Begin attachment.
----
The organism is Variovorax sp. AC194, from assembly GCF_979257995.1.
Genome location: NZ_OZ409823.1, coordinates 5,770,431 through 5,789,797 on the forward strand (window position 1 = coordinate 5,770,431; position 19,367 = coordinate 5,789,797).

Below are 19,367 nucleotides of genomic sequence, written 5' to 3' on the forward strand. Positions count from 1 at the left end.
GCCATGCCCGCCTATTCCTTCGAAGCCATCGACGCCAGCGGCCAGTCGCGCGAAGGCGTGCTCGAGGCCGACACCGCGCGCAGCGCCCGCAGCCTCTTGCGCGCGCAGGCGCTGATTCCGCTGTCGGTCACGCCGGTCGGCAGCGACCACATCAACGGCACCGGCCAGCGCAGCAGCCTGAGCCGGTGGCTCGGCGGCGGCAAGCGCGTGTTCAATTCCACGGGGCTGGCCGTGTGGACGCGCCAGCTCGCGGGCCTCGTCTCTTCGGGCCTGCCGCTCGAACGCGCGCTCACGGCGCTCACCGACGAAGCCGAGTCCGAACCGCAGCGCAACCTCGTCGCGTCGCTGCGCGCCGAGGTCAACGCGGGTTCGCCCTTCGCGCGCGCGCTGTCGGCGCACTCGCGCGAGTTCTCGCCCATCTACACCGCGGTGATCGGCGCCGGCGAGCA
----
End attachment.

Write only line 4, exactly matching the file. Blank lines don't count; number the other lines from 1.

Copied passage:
GCCATGCCCGCCTATTCCTTCGAAGCCATCGACGCCAGCGGCCAGTCGCGCGAAGGCGTGCTCGAGGCCGACACCGCGCGCAGCGCCCGCAGCCTCTTGCGCGCGCAGGCGCTGATTCCGCTGTCGGTCACGCCGGTCGGCAGCGACCACATCAACGGCACCGGCCAGCGCAGCAGCCTGAGCCGGTGGCTCGGCGGCGGCAAGCGCGTGTTCAATTCCACGGGGCTGGCCGTGTGGACGCGCCAGCTCGCGGGCCTCGTCTCTTCGGGCCTGCCGCTCGAACGCGCGCTCACGGCGCTCACCGACGAAGCCGAGTCCGAACCGCAGCGCAACCTCGTCGCGTCGCTGCGCGCCGAGGTCAACGCGGGTTCGCCCTTCGCGCGCGCGCTGTCGGCGCACTCGCGCGAGTTCTCGCCCATCTACACCGCGGTGATCGGCGCCGGCGAGCA